Saturday morning. Sitting in P.J.’s, the coffee shop around the corner from the Shaw Center. Except for a handful of sessions today, Red Stick ended Friday night with the awarding of the Golden Baton. The winner (of the three candidates discussed yesterday) was Chris O’Neill’s elegiac (how many times to you get a chance to use that word?) Lilac Wine. Earlier in the fest O’Neill had described his video as the remembrance of loved one who was no longer around, whether via the end of a love affair, or death.
It was an appropriate theme sadly: Red Stick’s annual Lifetime Award was a posthumous one this year, given to DreamWorks and Disney animator Pres Romanillos. Romanillos, responsible for characters like Spirit’s Little Creek, Pocahontas, and Mulan bad guy Hun Shan-Yu, fell to leukemia in July. The collective sense of grief in the room was palpable, with presenter Scott Johnston audibly tearing up when describing Romanillos’ “passion and generosity…he was in touch with something deeper than everyone sees normally.” Glen Keane appeared via video standing in front of Romanillos’ animation table. His sadness was visible too, in an extended, heartfelt (and obviously spontaneous) remembrance of the artist he had mentored, describing Romanillos’ talent and unbridled creativity. (“We had to hold back his desire to detail every drawing – it was like trying to restrain wild horses.”) Romanillos’ widow Jeannine accepted the award in his memory.
Just before starting this report I found myself sharing a table with Adam Yates, a Systems Administrator with Louisiana State University’s (LSU) Center for Computation and Technology. (Did I mention the CCT is the entity behind the Red Stick festival, with the goal of making Baton Rouge a digital production mecca?) Adam gave me a head-spinning overview of CCT’s work in the day-after-tomorrow, stratospheric reaches of next-gen computational technology. For starters, consider “Beowulf clusters” of rendering servers containing multiple graphic cards, each card containing 512 processing cores as opposed to the one or two they previously contained.
We’ve all heard of megabytes, gigabytes, terabytes in terms of storage, each greater than the previous by a magnitude of 100, right? When it comes to computers actually computing, the suffix changes to the less than sophisticated –FLOPS, for floating point operations per second, but the orders of magnitude stay the same.
But on beyond teraflops; are you ready for petaflops? Or exaflops? They’re just down the road – and not that far, either. They’re not only for CGI production; the gargantuan increase in processing speed might someday make possible disease-curing medicines customized to an individual’s specific DNA. (I feel better already.)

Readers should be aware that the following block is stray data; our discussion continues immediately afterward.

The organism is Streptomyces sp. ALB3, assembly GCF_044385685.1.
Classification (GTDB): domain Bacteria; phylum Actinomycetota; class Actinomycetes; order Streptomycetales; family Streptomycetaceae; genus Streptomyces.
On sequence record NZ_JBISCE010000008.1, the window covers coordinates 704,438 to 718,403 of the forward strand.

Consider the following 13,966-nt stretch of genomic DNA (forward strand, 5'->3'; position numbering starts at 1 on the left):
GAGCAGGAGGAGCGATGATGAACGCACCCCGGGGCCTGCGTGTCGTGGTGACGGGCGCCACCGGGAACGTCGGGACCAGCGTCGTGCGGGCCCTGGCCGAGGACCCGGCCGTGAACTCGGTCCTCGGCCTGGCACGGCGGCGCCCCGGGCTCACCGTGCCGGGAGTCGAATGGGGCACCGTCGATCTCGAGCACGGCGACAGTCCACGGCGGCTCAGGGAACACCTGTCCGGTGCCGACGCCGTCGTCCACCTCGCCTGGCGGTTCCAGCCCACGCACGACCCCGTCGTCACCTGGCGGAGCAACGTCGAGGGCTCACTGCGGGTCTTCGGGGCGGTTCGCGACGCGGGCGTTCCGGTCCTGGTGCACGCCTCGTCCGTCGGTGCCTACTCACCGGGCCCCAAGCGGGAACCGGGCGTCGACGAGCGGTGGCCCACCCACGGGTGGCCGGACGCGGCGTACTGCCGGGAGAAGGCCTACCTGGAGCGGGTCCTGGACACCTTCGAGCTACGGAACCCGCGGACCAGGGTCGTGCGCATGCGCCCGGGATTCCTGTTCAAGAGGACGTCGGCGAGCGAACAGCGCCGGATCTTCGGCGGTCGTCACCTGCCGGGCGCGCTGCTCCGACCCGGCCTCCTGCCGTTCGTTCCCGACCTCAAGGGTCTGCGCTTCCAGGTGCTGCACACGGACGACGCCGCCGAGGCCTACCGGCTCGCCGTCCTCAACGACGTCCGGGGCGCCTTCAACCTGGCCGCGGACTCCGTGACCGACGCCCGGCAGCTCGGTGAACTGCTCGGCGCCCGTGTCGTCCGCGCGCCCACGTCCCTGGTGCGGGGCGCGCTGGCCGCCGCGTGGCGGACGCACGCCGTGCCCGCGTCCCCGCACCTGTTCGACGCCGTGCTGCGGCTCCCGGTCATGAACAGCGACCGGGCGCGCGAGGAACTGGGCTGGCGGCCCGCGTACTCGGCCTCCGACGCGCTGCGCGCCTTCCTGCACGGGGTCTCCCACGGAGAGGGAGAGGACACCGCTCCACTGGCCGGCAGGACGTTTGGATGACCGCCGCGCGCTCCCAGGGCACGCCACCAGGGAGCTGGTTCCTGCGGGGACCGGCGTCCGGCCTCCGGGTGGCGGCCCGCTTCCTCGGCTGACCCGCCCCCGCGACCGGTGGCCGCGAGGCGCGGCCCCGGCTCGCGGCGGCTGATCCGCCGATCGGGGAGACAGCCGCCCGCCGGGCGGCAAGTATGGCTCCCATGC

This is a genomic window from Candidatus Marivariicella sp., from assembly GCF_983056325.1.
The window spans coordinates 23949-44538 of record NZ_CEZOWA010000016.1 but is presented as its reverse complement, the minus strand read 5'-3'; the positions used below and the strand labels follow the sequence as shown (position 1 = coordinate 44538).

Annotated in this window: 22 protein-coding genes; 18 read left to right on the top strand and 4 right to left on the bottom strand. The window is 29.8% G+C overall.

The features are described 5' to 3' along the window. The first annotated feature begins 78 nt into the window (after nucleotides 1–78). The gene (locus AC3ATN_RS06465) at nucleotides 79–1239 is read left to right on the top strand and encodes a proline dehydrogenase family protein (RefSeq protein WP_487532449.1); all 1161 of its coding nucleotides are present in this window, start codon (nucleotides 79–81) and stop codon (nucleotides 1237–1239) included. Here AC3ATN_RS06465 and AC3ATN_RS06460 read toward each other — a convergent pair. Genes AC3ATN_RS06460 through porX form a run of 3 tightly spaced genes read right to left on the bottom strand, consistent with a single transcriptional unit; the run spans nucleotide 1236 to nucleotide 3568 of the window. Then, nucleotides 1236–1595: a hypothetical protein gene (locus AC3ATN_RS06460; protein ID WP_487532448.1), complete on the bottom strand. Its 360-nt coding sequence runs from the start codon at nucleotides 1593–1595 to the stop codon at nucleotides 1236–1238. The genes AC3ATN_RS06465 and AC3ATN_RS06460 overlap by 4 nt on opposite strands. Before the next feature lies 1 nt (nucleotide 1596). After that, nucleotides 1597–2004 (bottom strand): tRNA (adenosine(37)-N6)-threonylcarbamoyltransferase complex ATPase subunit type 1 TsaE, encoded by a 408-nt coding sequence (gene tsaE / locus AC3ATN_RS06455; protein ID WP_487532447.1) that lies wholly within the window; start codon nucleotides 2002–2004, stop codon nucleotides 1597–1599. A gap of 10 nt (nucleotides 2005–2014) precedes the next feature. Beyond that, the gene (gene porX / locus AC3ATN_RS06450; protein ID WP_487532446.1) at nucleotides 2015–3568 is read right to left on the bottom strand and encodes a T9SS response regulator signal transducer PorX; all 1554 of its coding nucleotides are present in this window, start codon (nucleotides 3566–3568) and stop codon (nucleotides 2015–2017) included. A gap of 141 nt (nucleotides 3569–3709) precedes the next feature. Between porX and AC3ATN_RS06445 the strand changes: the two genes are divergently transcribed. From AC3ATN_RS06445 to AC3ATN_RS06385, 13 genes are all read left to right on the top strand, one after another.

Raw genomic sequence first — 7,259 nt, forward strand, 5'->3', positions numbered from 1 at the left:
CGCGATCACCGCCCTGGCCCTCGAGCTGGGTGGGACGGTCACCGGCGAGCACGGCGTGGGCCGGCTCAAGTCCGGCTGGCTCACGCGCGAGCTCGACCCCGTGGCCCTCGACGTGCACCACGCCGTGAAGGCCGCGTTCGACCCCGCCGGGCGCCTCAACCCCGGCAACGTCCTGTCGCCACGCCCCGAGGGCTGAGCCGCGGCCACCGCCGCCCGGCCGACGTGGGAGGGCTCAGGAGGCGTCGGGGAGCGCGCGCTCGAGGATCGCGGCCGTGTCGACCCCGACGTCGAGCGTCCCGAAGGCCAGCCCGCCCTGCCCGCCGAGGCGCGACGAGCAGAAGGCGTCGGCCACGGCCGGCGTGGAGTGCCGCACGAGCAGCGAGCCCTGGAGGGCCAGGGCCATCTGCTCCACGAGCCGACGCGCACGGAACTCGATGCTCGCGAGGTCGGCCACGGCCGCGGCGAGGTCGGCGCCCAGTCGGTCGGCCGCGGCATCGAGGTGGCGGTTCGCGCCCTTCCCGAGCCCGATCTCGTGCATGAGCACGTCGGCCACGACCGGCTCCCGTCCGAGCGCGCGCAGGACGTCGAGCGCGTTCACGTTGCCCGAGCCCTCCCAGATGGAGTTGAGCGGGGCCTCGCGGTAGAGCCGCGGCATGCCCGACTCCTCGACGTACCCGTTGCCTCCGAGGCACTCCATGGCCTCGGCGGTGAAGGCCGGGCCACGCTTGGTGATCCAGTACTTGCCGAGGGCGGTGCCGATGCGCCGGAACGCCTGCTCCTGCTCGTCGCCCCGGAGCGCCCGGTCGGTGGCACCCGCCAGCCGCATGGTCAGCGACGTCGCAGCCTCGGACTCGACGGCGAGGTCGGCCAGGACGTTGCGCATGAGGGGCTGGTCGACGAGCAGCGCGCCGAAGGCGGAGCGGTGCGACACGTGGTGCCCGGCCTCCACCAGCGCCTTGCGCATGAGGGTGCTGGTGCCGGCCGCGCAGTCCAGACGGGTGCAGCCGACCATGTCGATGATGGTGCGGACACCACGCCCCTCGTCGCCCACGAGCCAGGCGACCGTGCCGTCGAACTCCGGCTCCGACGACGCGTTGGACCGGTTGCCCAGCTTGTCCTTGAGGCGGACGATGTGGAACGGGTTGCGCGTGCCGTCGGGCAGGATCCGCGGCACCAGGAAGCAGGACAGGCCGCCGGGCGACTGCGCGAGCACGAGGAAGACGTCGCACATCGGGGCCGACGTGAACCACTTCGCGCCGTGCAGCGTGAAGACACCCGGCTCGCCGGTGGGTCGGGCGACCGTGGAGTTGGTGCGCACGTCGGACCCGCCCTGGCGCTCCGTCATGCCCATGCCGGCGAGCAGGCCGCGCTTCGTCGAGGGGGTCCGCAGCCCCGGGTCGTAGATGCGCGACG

Meanwhile, back on Friday… In a huge hall in the castle-like Old State House across from the ultra-modern Shaw Center Rubicon’s David Corbett and Marlene Sharp described their new Pink Panther TV series. A capacity audience of enthusiastic school kids learned about the Panther’s history, all the way back to his birth in the 1964 (likely before most of their parents were born) movie’s opening credits.
Next up was Scott Johnston’s “3D vs. 2D” presentation. (All of these are the sessions I found most irresistible, you understand; like any festival or convention, one has to pass up almost as interesting events that are taking place simultaneously.)
3D wasn’t invented for today’s crop of animated and live-action spectaculars nor was it first used in 1950’s far schlockier entertainments, as Johnston proved with an 1895 patent for a 3D ‘magic lantern.’ Johnston’s bottom line: While we see in three dimensions, beyond 15 feet or so both eyes perceive pretty much the identical image. Three-dimensional space can be represented two-dimensionally in any number of ways, from placing a closer object in front of a more distant one to the use of perspective, scale or layering. Johnston illustrated his points with clips from North by Northwest (that crop duster scene), The Lady from Shanghai (house of mirrors) and Top Secret! (A grotesquely out-of-scale telephone in the foreground.)
For my money one of the highlights of the entire festival was Christian DeVita’s production deconstruction of Wes Anderson’s Fantastic Mr. Fox. Prior to taking on the job, DeVita (the movie’s lead story artist) was completely in the dark as to the director’s reputation. He soon found out the entire movie was essentially an extension of Anderson himself. The director videotaped himself performing almost every part for the animators to follow; one animatic clip featured a trio of composited Andersons to represent every character in a three-shot. (And don’t tell anyone, but Mr. Fox’s suit is identical to one of Anderson’s own.)